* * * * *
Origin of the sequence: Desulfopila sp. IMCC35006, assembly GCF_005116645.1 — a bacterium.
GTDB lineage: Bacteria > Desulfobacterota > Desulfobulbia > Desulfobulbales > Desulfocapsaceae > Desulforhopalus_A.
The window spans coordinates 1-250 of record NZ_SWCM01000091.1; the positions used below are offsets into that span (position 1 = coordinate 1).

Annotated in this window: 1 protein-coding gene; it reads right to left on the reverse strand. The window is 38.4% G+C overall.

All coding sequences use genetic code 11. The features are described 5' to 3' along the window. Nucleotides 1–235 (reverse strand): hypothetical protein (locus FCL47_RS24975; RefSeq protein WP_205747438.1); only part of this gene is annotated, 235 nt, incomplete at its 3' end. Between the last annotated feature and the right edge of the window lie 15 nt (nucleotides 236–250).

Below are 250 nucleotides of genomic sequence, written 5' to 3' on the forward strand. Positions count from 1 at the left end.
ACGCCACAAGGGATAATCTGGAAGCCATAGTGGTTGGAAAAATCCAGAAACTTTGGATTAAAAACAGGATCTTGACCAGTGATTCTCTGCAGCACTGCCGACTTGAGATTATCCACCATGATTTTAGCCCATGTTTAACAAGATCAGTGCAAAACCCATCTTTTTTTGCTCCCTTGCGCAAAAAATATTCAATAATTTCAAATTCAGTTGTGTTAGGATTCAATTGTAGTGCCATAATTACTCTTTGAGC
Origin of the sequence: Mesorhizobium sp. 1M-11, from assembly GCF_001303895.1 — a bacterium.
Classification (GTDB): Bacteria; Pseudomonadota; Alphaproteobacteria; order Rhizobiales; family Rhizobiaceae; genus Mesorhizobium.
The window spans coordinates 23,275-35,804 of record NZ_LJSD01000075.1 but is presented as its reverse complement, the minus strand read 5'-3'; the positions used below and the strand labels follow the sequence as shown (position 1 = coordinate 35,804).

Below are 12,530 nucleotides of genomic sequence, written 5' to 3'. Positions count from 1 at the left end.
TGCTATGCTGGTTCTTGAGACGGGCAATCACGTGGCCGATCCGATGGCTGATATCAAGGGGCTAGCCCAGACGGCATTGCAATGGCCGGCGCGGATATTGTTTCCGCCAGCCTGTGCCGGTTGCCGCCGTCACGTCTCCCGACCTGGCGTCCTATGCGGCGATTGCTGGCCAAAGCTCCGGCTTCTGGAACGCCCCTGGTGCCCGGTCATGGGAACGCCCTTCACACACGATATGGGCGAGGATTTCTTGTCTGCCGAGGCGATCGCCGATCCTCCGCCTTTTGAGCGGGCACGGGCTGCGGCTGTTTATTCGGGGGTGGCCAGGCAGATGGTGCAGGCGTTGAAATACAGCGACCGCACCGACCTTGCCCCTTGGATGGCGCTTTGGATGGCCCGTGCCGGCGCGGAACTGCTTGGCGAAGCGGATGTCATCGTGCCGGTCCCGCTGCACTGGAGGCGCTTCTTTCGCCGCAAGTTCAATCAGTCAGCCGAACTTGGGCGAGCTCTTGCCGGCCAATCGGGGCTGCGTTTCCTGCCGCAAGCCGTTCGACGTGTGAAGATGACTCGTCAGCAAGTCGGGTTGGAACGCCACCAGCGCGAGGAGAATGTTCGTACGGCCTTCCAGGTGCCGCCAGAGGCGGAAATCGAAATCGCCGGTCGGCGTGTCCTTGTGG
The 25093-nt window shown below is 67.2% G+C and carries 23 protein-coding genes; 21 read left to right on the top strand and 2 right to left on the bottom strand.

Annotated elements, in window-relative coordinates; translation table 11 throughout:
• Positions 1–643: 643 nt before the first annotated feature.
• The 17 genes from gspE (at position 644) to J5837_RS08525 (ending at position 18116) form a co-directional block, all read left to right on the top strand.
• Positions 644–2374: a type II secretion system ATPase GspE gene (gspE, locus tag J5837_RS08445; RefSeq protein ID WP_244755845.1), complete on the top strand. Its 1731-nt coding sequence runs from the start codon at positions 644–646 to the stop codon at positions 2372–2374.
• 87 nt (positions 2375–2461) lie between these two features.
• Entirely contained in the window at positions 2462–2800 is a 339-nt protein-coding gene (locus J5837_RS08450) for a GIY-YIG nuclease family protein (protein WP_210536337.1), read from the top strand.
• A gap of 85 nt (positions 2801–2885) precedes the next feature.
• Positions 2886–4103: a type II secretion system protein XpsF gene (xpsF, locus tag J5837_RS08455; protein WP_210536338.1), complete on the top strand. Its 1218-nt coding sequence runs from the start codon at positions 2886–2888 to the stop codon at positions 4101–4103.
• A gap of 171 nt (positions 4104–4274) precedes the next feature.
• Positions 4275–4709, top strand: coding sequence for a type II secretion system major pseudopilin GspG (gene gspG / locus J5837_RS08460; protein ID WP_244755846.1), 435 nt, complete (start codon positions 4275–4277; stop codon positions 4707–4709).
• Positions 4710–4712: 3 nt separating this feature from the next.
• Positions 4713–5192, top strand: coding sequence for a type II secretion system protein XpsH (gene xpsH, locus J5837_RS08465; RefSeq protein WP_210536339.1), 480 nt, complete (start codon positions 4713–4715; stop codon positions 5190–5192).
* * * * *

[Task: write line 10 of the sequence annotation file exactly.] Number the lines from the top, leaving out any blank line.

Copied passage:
The window spans coordinates 23,275-35,804 of record NZ_LJSD01000075.1 but is presented as its reverse complement, the minus strand read 5'-3'; the positions used below and the strand labels follow the sequence as shown (position 1 = coordinate 35,804).